Posted: 11:52 am Wednesday, May 18th, 2011
By Eliot Kleinberg
FORT LAUDERDALE — Good disaster response doesn’t conflict with Gov. Rick Scott’s mantra of less government and more personal responsibility, Scott’s emergency manager said today.
In fact, Bryan Koon said, it’s in line with what local, state and federal emergency managers have said for years about people preparing for a storm.
“We want them to become not victims, but survivors,” Koon said at a morning news briefing before this afternoon’s opening session of the 25th annual Florida Governor’s Hurricane Conference. Scott is scheduled to make the traditional governor’s welcome.
The Federal Emergency Management Agency — run now by Craig Fugate, Koon’s Florida predecessor — and its state and local counterparts have for years urged people to act as if they’ll get no help for the first few days after a hurricane or other disaster.
“There are certain inherent things that only the government is going to be able to do. Among that is restoring the critical infrastrucure,” Koon said. “As citizens are able to take care of themselves and each other, that will make sure the resources we (government) have can focus on things that are inherently governmenta.”
He said it’s also critical for medium and small businesses, who won’t have the reources to reopen as quickly, to have strong plans in place now.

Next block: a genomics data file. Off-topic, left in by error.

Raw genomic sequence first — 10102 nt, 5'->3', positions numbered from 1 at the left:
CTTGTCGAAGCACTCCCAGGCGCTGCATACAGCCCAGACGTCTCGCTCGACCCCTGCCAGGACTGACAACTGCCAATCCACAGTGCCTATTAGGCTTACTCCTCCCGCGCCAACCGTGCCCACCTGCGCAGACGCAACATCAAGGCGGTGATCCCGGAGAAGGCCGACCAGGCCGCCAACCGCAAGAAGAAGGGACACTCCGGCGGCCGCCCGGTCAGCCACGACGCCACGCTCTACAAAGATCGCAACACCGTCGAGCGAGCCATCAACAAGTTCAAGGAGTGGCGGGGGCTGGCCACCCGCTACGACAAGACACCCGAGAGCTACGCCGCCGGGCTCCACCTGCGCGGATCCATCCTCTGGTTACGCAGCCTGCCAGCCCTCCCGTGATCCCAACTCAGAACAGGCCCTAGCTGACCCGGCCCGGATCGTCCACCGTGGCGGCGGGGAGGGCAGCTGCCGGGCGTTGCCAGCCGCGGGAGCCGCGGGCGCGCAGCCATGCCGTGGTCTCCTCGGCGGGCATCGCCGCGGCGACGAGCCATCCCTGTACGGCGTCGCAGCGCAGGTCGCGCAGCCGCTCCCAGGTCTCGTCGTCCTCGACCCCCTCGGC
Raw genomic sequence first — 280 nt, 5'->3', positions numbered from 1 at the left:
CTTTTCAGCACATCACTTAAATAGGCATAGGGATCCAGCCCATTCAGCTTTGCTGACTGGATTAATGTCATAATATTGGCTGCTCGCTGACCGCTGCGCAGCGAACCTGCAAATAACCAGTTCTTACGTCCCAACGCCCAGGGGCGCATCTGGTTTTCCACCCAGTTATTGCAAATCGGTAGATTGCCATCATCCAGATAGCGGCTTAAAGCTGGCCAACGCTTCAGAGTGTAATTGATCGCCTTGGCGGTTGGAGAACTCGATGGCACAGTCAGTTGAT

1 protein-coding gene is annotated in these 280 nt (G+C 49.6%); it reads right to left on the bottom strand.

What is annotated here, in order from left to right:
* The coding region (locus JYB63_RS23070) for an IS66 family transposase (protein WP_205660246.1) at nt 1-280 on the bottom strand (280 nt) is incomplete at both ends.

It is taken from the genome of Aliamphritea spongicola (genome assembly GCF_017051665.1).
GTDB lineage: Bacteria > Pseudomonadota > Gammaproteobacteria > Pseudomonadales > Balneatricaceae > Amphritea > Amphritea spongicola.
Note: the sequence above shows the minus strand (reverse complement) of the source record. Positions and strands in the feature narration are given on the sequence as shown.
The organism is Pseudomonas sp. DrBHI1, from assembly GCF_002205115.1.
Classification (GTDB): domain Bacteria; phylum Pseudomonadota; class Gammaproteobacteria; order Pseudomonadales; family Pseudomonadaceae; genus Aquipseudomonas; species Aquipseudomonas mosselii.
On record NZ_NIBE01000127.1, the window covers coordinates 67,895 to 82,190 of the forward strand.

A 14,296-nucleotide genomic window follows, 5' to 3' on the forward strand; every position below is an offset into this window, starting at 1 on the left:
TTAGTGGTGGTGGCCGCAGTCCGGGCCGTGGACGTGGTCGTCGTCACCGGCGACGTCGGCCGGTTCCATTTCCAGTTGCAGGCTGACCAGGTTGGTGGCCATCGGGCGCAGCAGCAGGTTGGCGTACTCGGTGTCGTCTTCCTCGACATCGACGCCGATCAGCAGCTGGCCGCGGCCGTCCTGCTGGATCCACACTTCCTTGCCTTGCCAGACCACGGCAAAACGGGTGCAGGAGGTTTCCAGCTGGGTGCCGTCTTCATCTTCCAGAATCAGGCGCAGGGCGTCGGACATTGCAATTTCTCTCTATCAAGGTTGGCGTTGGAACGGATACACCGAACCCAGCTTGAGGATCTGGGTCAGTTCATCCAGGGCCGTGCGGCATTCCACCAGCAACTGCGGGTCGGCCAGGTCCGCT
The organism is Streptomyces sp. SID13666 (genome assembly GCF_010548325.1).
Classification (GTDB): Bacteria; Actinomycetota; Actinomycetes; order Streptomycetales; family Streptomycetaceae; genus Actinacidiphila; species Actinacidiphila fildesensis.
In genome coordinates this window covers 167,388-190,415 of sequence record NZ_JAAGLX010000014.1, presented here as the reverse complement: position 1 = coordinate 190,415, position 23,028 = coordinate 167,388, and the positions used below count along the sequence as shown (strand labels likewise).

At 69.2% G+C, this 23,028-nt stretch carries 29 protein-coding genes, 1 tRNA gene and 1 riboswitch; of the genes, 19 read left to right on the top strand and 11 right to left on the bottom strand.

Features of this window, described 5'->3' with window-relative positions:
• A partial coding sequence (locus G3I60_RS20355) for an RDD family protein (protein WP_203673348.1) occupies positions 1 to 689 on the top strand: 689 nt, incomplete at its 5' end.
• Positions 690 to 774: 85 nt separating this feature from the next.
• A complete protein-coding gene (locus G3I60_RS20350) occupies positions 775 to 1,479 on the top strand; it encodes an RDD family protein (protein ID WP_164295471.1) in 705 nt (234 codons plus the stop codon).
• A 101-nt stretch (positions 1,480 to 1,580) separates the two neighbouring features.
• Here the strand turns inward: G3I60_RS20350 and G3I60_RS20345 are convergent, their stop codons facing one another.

In five years at Walmart, before coming to Florida with the new Scott administration, Koon oversaw every kind of disaster at the chain’s 8,500 facilities; not just hurricanes, but tornadoes, floods and fires.
He was responsible for about 2.2 million workers. About 1.5 million of those were in the United States; add their families and Koon was emergency manager for some 3 million Americans, more than 1 percent of the national population.
“We were a worldwide company. There was never a day that something didn’t happen,” he said. “I was able to learn from lots of different things and interface with partners in government to learn the best practices from around the country.”
Koon said he’s keenly aware that Florida hasn’t had a strike in six years.
“You do have the possibility for Floridians to become complacent. We’ve been lucky so far,” he said. “You also have new Floridians who haven’t been here.”The former emergency manager for the worldwide Walmart chain said businesses such as grocery stores, home improvement centers and service stations can help do the job of recovery — and help themselves — simply by opening for business and selling their products to people who then won’t have to stand in line for government handouts.
But he also said the “explosion” in information flow and mobile technology that’s occurred over those six years can go a long way to helping people prepare for, and rebuild after, a storm.